Dialogue was clear and generally easy to understand at all times.

    There were no audio sync problems during the film.

    What little original music there is in the film comes from Mark Adler, but really it is quite minor stuff. There really is little use of music in the film, and most of what is there is extracted from French sounding music from the era.

    Whilst the packaging suggests that there is surround encoding on the English, German, French and Italian soundtracks, what there is is quite minimal and not overly effective. However the film is rather dialogue heavy (apart from the extended sequences of silence) so the lack of real surround presence is barely noticed. The overall sound picture across all the soundtracks is quite front and centre, with the vocal track being just a little too present in the mix for my liking. Still, all soundtracks seem to be free of any distortion and are quite clear, although a bit more space in the mix would have been a bit of a benefit in general. Obviously the bass channel gets no work here at all. Overall, the soundtracks (excluding the rather excruciating Polish effort - really why bother with this sort of interpreting rubbish soundtrack?) are at best serviceable and nothing really much more.

Extras

    Not exactly an inspiring collection here to round out a quite disappointing DVD.

Menu

Theatrical Trailer (2:10)

    A rather poor quality effort technically, not especially clear and suffering from film artefacts. Presented in an aspect ratio of 1.33:1, it is not 16x9 enhanced and comes with Dolby Digital 2.0 sound.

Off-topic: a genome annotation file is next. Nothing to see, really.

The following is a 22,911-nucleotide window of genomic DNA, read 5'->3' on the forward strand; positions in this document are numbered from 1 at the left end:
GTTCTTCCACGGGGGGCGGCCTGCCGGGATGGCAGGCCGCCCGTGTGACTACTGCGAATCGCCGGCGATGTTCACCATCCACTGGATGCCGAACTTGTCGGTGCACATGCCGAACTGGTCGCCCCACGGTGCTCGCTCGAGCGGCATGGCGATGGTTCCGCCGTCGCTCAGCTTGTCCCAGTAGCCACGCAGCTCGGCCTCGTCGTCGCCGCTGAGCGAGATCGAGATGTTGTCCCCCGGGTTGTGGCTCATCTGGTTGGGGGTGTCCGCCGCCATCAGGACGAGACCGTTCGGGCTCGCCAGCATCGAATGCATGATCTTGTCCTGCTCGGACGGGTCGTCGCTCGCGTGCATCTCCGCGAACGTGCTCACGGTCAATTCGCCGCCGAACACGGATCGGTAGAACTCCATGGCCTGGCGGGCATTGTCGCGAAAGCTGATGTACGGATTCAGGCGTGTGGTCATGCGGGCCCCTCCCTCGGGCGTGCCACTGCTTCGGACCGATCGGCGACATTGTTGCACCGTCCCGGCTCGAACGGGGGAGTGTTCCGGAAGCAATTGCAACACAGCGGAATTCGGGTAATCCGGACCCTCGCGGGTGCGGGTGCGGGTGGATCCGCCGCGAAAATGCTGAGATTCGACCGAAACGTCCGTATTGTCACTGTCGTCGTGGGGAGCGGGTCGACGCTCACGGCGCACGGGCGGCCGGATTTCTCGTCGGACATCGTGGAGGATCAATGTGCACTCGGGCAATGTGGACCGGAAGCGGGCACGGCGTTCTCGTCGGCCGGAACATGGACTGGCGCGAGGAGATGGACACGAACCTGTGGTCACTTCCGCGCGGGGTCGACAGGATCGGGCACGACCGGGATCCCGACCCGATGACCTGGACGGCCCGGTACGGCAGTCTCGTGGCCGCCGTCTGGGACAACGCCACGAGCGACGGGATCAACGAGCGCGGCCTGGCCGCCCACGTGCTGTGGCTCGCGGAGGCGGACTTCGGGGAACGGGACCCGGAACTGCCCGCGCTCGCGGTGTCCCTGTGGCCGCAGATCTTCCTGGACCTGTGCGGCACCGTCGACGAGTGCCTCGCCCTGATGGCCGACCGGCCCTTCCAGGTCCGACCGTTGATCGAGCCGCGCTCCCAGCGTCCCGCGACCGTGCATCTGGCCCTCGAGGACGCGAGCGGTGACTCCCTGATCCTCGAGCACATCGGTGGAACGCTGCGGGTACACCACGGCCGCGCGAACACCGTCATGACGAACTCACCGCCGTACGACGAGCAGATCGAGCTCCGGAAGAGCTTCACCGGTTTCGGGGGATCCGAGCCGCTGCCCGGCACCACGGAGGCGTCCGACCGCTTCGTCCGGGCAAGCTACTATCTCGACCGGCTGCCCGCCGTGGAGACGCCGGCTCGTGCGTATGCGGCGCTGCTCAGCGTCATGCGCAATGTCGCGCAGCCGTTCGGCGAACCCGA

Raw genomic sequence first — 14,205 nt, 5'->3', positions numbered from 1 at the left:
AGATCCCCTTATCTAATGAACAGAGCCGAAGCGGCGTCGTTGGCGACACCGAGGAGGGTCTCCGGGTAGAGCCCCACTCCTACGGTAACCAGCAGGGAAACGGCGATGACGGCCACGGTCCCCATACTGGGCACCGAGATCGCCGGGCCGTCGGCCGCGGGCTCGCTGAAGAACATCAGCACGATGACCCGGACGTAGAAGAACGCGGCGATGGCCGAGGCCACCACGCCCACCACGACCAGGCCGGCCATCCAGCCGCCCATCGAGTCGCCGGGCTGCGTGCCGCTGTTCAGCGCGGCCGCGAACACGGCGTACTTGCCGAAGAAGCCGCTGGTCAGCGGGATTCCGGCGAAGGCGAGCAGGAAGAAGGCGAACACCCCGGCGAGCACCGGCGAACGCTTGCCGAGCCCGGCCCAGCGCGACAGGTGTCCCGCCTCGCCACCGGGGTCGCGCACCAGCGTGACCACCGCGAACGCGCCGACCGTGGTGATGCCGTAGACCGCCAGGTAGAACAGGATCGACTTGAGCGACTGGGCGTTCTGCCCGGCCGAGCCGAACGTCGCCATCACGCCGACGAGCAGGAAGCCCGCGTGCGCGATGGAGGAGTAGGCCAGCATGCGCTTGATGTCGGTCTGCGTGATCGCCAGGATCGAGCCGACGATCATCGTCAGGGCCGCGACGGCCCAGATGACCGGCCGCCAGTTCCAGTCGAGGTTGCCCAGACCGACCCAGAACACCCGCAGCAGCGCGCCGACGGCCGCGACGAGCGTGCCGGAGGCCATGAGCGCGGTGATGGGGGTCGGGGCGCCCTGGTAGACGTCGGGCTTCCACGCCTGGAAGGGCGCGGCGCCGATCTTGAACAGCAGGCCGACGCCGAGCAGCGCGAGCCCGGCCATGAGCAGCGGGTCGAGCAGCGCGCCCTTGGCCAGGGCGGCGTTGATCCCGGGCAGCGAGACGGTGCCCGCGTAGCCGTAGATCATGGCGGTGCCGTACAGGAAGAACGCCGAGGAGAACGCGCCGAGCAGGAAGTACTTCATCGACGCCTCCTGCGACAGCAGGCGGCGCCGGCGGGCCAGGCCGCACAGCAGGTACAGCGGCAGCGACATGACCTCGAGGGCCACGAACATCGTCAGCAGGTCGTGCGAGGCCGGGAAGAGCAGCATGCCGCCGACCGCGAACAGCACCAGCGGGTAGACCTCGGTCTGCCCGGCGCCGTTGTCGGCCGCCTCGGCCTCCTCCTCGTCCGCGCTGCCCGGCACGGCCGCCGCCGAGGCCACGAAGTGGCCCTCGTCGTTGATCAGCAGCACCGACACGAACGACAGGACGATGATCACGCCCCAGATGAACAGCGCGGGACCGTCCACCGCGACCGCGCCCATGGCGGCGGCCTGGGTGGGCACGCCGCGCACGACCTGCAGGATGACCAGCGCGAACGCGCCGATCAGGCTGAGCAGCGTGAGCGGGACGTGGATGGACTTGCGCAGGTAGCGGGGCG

Biographies

    The usual comprehensive efforts that we have come to expect from Universal.

Production Notes

    The usual comprehensive effort that we have come to expect from Universal.

Web Links

    Don't get me started on these accursed things again, please.

R4 vs R1

    The Region 4 version misses out on:     The Region 1 version misses out on:     Call it even then, although from my readings it would seem that the overall quality of the video transfer is better on the Region 1 release.

Summary

    Not my cup of tea at all, and I really cannot see the point in forking over $39.95 to buy a decidedly second rate, non-16x9 enhanced transfer anyway. There are far better ways of spending the money than this effort, and only real die hard fans of the film need bother with this one.

    A second rate video transfer.

    A serviceably good audio transfer.

    A poor collection of extras.

Ratings (out of 5)

Video
Audio
Extras
Plot
Overall

© Ian Morris (have a laugh, check out the bio)
7th May 2000

Review Equipment
   
DVD Pioneer DV-515; S-video output
Display Sony Trinitron Wega 84cm. Calibrated with the NTSC DVD version of Video Essentials.
Audio Decoder Built in
Amplification Yamaha RXV-795. Calibrated with the NTSC DVD version of Video Essentials.
Speakers Energy Speakers: centre EXLC; left and right EXLR; and subwoofer ES-12XL